On a recent night at C’mon Everybody, The Illustrious Blacks evoked the spirit of Whitney Houston. Not Whitney a la “I Have Nothing” from The Bodyguard. Whitney Houston at the 1991 Super Bowl in Tampa, Florida. The evocation, part of their Pride night at the Bed-Stuy venue, resonated with members of the crowd.
After the record played, The Illustrious Blacks took to the mic to address their decision to play Houston’s cover of the national anthem, a song which in recent years has been one of controversy and protest. “I know this song is controversial. However, this woman who is Black, who may not have been out but had some lesbian affairs, sang the hell outta it and we need to celebrate that, her talent and gift, and what she shared with us,” recalls The Illustrious Blacks.
As they descended off the stage and looked at the crowd, a mixture of diverse people of various gender orientations and sexual identities, the artist and DJ duo reflected on the ever-present need to come together in a time where queer and trans people are being unjustly targeted.
The DJ duo, The Illustrious Blacks is made up of Manchildblack and Monstah Black.Photo by Gregory Kramer.
With the recent disinvestment of corporate brands from PRIDE and boycott of Bud Light after their campaign with Dylan Mulvaney, a trans influencer, the duo describes this month as “showing us who our real allies are.” They describe this moment as an opportunity to support and invest dollars into neighborhood and community businesses that show and vocalize their support for LGBTQIA+ people and communities on a continual basis.
“If we don’t support us, who is going to support us? Right. We have to be the first,” says the duo. “Anytime we can shine a light on those kinds of businesses, we’ll do it. You know, and we’ll support ourselves.” Here’s their guide to some of the best LGBTQ shops and venues in NYC.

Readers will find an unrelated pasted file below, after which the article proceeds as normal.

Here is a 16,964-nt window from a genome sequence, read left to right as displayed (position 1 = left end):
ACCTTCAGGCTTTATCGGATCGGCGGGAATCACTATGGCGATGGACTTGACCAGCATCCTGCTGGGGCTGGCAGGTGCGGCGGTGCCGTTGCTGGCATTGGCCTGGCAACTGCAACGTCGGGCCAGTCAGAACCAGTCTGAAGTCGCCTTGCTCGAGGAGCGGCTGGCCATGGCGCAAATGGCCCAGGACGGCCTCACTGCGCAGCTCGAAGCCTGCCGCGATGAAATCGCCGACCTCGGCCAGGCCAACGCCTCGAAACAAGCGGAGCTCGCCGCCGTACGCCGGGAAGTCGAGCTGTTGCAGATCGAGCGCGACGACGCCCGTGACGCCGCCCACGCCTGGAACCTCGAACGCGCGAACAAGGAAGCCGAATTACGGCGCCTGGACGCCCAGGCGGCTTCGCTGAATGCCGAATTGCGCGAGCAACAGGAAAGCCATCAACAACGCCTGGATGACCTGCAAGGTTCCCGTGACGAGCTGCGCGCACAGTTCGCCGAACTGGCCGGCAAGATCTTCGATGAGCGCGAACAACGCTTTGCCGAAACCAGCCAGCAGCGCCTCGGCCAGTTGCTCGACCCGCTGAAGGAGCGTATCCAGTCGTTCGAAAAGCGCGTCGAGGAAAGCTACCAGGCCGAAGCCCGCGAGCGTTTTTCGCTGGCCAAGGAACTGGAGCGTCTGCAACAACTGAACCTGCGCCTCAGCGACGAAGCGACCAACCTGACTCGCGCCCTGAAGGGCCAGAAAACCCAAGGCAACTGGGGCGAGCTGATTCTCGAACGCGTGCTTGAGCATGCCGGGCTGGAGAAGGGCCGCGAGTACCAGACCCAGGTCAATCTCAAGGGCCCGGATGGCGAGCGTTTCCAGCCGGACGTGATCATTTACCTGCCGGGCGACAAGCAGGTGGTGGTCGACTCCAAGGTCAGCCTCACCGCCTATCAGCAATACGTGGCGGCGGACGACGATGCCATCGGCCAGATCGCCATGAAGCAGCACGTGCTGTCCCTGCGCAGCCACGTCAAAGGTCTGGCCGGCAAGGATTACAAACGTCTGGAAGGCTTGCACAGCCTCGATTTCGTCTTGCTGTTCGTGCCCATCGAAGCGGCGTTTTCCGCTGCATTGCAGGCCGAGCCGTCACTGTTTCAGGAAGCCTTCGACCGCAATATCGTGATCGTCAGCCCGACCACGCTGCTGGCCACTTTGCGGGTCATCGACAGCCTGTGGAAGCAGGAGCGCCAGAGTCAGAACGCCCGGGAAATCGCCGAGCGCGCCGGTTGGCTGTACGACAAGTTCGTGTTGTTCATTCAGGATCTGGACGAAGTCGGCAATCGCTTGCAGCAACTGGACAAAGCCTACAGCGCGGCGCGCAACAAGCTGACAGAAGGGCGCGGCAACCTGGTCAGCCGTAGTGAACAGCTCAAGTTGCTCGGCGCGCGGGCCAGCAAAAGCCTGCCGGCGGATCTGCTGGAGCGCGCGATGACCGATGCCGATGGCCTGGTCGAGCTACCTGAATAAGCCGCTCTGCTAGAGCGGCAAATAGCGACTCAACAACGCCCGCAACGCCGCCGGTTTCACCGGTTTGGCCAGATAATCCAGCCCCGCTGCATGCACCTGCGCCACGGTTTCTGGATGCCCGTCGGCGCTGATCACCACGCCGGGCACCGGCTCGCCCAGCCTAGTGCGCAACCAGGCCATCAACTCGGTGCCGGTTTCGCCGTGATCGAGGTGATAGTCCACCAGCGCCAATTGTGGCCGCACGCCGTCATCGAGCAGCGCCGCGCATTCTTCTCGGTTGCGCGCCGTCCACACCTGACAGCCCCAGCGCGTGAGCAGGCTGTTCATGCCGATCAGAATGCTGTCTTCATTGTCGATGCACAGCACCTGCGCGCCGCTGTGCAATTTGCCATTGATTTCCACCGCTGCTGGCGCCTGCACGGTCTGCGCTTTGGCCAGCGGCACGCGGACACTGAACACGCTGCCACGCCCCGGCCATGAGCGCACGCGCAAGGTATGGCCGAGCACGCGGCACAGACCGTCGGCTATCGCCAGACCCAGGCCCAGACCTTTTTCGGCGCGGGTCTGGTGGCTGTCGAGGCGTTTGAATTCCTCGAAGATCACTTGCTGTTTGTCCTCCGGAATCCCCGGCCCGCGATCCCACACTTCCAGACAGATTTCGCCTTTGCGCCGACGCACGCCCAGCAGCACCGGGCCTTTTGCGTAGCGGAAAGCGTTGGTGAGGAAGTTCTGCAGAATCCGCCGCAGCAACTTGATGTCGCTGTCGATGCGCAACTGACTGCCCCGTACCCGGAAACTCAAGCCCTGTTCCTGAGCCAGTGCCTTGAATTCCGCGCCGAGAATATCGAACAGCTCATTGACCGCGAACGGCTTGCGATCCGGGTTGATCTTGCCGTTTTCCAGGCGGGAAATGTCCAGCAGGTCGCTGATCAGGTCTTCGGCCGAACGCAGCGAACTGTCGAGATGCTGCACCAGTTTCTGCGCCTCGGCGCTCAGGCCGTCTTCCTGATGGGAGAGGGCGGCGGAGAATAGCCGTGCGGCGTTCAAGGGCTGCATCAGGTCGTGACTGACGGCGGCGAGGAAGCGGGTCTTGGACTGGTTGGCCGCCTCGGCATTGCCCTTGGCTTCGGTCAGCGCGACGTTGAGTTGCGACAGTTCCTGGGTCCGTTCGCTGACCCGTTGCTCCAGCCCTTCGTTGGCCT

325 Franklin Ave, Brooklyn, NY 11238
The birthplace of The Illustrious Blacks. “It became our living room to create, perform, and share new ideas that we’ve been working on,” says the electrifying DJs, music duo and style icons. The pair describes the venue as a discovery space for emergent LGBTQ+ artists and a place for good cocktails. Their personal favorite is the Nile Rogers, a specialty jalapeño tequila cocktail mixed with hints of pineapple and lime.
67 E 4th St #1, New York, NY 10003
In Soho, there resides a brick-and-mortar shop where celebrities like Janet Jackson, Janelle Monae, Lizzo, Rihanna and more frequently to acquire one-of-a-kind hats with exaggerated cuff hats and elongated western hats are centerfold in hues of yellows, blues, and greens. Created by designer Rodney Patterson, the shop not only caters to the elite but anyone bold enough to don one of his creations.
1329 Willoughby Ave, Brooklyn, NY 11237
The creative hub of emerging queer designers is home to one of The Illustrious Blacks’ favorite pieces. A custom-made Claire Fleury kimono exudes luxury, space, and movement. Think Diana Ross in Mahogany. Fleury, co-owner and one of the queer designers in residence founded the boutique to embrace the creative community and highlight the designers’ artistry.